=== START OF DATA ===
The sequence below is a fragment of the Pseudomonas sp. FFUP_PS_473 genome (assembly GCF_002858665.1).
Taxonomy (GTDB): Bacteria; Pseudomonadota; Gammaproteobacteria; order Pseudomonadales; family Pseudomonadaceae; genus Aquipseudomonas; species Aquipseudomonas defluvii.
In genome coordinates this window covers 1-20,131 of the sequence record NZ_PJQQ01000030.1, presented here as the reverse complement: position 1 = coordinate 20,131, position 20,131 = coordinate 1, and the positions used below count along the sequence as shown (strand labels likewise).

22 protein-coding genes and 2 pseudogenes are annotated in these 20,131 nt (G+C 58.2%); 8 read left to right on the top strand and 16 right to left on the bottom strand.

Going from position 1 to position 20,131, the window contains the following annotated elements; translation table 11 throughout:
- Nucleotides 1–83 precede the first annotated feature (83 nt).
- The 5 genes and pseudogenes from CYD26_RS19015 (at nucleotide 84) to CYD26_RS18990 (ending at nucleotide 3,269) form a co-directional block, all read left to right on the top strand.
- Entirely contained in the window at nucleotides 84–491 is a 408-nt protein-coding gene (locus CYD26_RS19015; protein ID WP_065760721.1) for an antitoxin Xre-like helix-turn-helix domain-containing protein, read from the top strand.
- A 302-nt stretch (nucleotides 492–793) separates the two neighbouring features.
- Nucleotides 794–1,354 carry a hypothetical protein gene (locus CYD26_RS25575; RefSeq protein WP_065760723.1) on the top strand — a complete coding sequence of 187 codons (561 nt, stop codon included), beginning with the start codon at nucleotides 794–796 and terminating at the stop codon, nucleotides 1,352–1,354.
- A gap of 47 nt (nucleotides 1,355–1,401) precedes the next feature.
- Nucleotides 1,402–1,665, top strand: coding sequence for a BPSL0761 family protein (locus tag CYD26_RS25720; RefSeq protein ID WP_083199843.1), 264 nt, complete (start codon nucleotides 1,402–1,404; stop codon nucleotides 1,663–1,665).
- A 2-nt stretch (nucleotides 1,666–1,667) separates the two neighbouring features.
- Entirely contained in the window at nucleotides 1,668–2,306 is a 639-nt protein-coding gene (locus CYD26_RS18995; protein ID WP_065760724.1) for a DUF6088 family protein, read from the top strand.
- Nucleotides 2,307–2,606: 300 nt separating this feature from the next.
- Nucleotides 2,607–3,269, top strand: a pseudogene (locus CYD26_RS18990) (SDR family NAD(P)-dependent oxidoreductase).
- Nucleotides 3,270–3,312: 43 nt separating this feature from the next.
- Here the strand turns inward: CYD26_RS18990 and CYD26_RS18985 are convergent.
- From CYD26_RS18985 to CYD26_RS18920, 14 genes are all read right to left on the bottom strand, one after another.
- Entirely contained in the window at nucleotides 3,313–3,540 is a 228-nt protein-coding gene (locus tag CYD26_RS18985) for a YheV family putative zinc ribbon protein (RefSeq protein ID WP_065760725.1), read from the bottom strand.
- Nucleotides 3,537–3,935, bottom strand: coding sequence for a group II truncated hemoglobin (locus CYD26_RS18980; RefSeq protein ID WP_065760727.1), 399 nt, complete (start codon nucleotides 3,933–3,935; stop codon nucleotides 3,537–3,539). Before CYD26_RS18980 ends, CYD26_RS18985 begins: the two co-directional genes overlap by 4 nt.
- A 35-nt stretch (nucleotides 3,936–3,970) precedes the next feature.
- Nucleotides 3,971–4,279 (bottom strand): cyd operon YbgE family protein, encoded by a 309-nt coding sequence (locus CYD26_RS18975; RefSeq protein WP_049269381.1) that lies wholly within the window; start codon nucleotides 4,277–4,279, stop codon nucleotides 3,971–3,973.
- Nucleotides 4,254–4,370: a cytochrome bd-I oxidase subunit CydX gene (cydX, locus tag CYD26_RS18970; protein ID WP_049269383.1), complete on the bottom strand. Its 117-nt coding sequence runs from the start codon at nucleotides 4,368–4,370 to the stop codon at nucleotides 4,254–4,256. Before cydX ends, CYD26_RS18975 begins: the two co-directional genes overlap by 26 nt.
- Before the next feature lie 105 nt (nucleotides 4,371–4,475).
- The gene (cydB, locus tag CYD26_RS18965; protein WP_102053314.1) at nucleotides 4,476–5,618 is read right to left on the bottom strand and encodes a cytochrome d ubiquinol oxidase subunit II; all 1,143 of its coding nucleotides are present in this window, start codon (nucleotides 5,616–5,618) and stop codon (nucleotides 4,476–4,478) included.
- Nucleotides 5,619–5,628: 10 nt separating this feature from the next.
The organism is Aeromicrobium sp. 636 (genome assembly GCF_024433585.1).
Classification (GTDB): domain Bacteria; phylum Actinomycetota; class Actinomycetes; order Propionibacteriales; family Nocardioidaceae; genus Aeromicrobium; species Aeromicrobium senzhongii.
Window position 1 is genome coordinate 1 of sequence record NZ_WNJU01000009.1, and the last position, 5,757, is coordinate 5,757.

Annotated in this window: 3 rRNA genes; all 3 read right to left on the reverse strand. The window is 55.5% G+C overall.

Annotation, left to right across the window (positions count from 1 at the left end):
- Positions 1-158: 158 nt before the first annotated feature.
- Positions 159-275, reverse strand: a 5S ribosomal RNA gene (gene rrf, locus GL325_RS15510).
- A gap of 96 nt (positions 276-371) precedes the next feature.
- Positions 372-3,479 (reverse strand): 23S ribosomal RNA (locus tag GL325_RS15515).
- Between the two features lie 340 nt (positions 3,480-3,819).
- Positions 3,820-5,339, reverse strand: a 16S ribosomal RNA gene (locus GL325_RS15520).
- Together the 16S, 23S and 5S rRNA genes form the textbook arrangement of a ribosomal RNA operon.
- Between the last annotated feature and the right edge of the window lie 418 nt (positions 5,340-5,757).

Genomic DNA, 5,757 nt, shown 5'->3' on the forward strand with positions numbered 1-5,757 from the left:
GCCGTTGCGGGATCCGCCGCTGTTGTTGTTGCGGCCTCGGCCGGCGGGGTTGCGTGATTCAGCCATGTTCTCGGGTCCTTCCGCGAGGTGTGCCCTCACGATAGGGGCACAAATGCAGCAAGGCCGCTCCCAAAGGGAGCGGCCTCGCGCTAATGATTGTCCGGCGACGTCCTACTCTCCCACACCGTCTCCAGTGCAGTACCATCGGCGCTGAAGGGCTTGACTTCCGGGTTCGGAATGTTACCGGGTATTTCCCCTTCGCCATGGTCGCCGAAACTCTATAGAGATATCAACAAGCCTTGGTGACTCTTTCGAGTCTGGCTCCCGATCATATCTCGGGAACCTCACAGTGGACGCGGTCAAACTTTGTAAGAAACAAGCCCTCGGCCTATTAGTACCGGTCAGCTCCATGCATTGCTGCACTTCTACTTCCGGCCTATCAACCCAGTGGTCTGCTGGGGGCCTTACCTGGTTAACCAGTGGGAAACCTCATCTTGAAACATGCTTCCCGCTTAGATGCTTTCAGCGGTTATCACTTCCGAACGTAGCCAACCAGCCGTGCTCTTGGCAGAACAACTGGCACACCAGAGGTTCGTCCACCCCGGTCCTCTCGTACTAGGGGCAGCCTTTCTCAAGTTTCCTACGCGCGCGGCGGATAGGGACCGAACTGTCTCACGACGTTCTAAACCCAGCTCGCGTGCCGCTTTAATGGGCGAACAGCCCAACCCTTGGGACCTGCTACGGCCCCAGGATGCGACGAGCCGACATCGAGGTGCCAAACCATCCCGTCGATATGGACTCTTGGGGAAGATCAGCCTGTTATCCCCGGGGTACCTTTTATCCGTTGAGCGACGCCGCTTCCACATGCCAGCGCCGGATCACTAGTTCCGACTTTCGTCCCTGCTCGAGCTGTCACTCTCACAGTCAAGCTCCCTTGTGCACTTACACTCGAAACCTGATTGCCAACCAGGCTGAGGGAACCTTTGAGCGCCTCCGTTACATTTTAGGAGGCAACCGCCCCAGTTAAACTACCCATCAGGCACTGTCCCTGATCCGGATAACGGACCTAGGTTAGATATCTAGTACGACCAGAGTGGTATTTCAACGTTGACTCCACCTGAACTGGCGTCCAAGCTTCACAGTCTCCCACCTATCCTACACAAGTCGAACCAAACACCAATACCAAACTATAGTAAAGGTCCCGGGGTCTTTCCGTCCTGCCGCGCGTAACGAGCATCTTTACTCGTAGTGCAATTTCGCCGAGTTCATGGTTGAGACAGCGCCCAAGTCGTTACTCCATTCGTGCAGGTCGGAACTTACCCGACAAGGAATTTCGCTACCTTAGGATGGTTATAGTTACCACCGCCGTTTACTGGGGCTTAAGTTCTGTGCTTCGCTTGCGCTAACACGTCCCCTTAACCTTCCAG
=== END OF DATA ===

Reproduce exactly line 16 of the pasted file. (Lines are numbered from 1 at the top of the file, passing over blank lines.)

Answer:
- Nucleotides 2,607–3,269, top strand: a pseudogene (locus CYD26_RS18990) (SDR family NAD(P)-dependent oxidoreductase).